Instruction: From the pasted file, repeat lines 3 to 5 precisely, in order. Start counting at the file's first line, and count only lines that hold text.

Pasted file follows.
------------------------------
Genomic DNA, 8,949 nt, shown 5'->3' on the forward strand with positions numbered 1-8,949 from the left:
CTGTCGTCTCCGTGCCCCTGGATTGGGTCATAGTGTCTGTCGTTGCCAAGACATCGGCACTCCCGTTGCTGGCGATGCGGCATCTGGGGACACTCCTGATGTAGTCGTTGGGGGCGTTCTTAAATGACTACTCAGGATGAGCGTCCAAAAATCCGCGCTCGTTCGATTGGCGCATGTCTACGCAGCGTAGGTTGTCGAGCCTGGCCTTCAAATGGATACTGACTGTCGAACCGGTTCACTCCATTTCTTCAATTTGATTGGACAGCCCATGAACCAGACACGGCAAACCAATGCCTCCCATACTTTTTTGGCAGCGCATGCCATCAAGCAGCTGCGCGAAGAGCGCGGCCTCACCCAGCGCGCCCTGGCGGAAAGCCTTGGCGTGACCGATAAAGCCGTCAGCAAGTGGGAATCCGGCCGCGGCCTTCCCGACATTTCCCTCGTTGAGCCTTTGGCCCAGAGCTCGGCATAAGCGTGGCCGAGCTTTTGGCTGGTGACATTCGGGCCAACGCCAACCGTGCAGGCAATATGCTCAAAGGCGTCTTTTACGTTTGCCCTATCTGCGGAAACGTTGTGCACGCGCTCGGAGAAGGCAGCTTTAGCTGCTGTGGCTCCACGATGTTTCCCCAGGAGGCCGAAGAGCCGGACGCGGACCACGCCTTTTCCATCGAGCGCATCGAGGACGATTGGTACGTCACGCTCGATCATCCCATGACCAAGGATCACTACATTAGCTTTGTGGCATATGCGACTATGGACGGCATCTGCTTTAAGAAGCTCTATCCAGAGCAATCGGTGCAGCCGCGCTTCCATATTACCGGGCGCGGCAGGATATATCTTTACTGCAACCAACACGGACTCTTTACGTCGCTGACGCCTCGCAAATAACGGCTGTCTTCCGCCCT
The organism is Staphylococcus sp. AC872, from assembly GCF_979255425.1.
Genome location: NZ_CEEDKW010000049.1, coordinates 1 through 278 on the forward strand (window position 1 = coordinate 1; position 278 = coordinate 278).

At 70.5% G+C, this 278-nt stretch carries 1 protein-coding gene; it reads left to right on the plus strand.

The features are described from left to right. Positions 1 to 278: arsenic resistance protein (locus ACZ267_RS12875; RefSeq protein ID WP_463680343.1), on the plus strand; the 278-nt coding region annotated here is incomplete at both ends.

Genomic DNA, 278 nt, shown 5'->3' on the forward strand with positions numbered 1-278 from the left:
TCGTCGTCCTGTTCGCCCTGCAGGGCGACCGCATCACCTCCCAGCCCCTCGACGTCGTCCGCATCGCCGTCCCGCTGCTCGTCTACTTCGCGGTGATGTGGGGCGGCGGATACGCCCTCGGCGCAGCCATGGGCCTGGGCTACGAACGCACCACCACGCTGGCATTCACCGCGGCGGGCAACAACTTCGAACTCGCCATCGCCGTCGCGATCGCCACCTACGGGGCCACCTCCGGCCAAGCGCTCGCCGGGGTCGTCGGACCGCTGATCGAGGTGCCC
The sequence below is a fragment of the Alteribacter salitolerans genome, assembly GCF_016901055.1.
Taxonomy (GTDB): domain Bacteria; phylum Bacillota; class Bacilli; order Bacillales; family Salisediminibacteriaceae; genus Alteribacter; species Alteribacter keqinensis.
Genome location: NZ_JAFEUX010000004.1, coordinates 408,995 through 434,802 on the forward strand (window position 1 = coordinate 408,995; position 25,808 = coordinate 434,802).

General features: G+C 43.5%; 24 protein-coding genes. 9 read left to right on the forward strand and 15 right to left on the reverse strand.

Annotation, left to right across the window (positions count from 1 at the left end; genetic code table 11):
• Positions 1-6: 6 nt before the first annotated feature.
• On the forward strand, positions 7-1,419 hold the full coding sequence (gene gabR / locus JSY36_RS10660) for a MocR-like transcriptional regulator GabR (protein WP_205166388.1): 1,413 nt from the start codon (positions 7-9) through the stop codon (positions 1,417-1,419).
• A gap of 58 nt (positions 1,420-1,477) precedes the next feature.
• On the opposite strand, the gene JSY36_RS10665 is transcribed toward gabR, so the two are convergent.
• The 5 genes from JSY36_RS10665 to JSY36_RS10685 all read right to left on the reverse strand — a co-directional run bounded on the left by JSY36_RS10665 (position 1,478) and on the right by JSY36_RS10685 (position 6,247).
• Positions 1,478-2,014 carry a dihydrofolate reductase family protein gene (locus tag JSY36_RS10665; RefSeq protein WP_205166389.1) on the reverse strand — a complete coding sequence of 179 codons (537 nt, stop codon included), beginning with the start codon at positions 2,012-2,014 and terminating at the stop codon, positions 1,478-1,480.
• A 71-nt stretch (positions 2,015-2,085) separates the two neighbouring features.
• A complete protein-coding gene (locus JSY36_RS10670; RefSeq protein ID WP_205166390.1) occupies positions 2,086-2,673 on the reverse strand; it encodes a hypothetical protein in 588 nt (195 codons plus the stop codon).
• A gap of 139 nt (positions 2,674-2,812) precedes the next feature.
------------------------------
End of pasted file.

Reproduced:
The organism is Staphylococcus sp. AC872, from assembly GCF_979255425.1.
Genome location: NZ_CEEDKW010000049.1, coordinates 1 through 278 on the forward strand (window position 1 = coordinate 1; position 278 = coordinate 278).

At 70.5% G+C, this 278-nt stretch carries 1 protein-coding gene; it reads left to right on the plus strand.